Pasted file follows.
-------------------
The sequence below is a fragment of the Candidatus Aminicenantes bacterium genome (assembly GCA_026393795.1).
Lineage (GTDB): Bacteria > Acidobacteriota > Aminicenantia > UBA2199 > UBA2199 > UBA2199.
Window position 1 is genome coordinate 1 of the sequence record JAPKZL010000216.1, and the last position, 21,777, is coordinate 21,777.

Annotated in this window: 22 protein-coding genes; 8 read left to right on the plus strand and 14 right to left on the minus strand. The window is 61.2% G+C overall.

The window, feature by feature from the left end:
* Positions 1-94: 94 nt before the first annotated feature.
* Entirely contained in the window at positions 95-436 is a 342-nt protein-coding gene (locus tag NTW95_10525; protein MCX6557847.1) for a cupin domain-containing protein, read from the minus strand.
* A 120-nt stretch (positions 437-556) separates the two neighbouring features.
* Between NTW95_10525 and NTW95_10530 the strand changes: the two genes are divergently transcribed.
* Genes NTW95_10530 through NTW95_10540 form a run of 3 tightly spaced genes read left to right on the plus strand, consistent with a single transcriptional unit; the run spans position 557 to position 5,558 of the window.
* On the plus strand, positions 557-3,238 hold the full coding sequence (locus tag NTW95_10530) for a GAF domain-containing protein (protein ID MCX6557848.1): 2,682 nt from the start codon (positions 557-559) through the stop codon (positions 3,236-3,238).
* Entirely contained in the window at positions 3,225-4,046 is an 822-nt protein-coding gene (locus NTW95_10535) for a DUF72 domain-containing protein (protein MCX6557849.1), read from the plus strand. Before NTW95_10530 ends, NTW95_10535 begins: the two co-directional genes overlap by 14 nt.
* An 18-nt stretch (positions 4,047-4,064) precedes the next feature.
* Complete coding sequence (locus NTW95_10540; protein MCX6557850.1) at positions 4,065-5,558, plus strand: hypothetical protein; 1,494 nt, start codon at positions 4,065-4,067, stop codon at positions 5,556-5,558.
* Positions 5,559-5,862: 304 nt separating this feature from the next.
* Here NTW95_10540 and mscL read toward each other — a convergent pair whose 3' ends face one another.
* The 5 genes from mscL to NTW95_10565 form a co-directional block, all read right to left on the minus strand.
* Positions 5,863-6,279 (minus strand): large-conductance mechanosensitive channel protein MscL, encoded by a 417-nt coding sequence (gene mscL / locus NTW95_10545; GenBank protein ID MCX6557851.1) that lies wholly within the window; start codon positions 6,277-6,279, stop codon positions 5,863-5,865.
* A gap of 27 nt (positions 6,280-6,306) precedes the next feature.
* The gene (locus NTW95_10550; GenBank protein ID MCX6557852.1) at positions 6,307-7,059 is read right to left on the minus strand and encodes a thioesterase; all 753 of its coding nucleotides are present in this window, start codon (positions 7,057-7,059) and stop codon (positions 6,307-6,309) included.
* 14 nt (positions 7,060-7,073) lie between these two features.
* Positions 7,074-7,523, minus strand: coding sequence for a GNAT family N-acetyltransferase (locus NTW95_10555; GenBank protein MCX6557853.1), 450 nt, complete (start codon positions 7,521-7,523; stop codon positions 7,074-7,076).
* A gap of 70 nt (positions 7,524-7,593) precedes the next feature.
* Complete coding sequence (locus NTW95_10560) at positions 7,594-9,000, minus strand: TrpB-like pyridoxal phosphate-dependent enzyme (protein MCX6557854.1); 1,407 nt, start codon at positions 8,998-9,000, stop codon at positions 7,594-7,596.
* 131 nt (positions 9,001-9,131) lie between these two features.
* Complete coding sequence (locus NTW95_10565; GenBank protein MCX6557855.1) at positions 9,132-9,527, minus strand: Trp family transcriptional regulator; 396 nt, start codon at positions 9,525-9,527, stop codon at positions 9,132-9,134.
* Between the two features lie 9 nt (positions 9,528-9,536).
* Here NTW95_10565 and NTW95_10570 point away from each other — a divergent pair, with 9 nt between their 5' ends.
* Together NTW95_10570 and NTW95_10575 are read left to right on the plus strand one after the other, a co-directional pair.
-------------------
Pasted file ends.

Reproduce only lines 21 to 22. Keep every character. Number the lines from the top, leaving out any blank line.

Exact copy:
* 14 nt (positions 7,060-7,073) lie between these two features.
* Positions 7,074-7,523, minus strand: coding sequence for a GNAT family N-acetyltransferase (locus NTW95_10555; GenBank protein MCX6557853.1), 450 nt, complete (start codon positions 7,521-7,523; stop codon positions 7,074-7,076).